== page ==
Lately, I’ve taken to nosily asking people, “what’s your ‘magician’s book’?” and explaining the concept, roughly, from Laura Miller’s The Magician’s Book: loosely, a book against which all other reading experiences are measured and, I think, usually found somewhat wanting.
I don’t know what I was expecting her to say, but A Clockwork Orange was not it.
Usually these “Judging a Book by its Cover” posts come from books in my library, or books I’ve been reading lately. I wrote the first post, about Ellen Renner’s Castle of Shadows, because I was surprised (in a bad way) by the default cover/edition on Goodreads. Today, I’m writing about a book that I have never read and, given what I understand about the story, probably never will.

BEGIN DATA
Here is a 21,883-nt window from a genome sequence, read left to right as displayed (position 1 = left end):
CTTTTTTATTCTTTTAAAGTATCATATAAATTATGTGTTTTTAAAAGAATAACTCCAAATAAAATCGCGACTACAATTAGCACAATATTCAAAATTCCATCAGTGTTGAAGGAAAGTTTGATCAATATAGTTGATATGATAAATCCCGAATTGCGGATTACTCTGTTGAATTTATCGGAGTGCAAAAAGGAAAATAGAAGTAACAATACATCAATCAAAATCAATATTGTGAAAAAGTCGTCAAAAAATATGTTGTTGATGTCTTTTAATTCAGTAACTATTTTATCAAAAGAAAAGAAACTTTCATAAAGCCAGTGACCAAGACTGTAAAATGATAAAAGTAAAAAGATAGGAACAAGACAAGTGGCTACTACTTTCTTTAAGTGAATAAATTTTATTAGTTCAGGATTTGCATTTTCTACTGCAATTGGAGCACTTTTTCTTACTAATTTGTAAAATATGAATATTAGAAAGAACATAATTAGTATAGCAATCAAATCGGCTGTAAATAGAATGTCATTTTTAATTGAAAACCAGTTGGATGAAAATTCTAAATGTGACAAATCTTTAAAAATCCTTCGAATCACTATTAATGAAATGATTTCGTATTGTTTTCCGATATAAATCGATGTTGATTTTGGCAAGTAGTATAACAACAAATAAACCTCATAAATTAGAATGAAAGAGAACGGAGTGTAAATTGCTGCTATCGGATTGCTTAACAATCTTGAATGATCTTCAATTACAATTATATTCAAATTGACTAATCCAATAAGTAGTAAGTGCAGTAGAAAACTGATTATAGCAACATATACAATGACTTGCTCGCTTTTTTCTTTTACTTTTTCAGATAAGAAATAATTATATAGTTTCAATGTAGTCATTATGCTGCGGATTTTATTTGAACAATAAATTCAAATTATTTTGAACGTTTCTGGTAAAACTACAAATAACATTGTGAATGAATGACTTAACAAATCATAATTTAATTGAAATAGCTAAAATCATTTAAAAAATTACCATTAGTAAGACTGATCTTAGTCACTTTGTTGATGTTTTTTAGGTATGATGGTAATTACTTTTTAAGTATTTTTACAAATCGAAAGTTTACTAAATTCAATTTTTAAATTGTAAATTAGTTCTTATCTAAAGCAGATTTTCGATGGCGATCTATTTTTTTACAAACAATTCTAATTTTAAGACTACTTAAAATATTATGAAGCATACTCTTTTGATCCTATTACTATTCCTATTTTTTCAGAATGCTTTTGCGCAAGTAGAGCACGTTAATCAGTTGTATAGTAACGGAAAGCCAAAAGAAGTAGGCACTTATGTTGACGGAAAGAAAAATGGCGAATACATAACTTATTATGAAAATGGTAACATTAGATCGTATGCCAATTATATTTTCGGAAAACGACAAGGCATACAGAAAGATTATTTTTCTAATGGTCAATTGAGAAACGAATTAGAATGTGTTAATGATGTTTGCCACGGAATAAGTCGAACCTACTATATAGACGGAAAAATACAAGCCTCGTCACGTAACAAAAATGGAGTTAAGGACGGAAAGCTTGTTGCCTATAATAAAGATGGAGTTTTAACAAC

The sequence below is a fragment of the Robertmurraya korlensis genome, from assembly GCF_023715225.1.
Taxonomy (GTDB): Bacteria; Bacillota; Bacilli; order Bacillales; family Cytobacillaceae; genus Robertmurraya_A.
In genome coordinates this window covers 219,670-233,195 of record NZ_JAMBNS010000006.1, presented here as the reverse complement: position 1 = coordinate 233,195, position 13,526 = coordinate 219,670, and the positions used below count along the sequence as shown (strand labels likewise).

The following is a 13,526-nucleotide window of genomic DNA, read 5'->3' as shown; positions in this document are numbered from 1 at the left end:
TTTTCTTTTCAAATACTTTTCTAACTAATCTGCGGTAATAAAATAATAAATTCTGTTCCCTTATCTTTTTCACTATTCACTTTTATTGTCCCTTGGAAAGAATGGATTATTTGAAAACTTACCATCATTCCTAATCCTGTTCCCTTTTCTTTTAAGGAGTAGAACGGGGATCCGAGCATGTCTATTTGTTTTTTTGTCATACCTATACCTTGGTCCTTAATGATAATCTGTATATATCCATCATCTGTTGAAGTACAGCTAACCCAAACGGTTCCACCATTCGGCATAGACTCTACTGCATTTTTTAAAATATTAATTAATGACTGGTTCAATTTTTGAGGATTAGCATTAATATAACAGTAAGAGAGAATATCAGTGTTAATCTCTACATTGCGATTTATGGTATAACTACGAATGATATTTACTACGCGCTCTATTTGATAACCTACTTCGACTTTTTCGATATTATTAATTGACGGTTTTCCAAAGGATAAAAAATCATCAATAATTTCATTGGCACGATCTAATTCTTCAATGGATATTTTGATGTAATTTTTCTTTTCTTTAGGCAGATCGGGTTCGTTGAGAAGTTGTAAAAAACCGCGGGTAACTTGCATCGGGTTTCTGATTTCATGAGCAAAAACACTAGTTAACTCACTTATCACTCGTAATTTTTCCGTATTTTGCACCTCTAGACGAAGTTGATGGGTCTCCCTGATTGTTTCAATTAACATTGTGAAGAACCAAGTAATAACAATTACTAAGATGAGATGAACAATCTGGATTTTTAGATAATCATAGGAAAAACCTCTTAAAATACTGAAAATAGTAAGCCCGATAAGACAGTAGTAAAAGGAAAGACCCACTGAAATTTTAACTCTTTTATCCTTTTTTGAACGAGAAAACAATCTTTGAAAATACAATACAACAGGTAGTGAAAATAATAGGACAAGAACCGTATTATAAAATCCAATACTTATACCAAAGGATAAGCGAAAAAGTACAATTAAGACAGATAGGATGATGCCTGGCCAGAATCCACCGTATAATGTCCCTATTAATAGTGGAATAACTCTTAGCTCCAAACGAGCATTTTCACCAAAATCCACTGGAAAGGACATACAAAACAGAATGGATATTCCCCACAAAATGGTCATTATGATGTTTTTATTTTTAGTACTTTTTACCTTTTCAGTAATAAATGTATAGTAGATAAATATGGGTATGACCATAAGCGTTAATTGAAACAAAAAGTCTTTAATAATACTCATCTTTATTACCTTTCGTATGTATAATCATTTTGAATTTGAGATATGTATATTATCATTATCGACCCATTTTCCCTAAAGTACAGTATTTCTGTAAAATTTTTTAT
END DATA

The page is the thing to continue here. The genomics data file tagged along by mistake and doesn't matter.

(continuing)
I used to be in design. I’ve never read this book, but I’ve seen this cover. It’s iconic.
Do you go with the same idea, like a callback?
I’ve never read this book. I probably never will. I definitely won’t be buying it for my (elementary) library, so I’m interested in this one less as a reader or as a librarian, and more as a designer. It’s certainly a conundrum. I like the callback, and I like the jarring, unexpected discontinuity of the all-white cover. I mean, even the Penguin Modern Classics paperback uses orange as the accent color:
My favorite cover on Goodreads is this Georgian edition, published in 2013. It reminds me of (M.T. Anderson’s) Feed.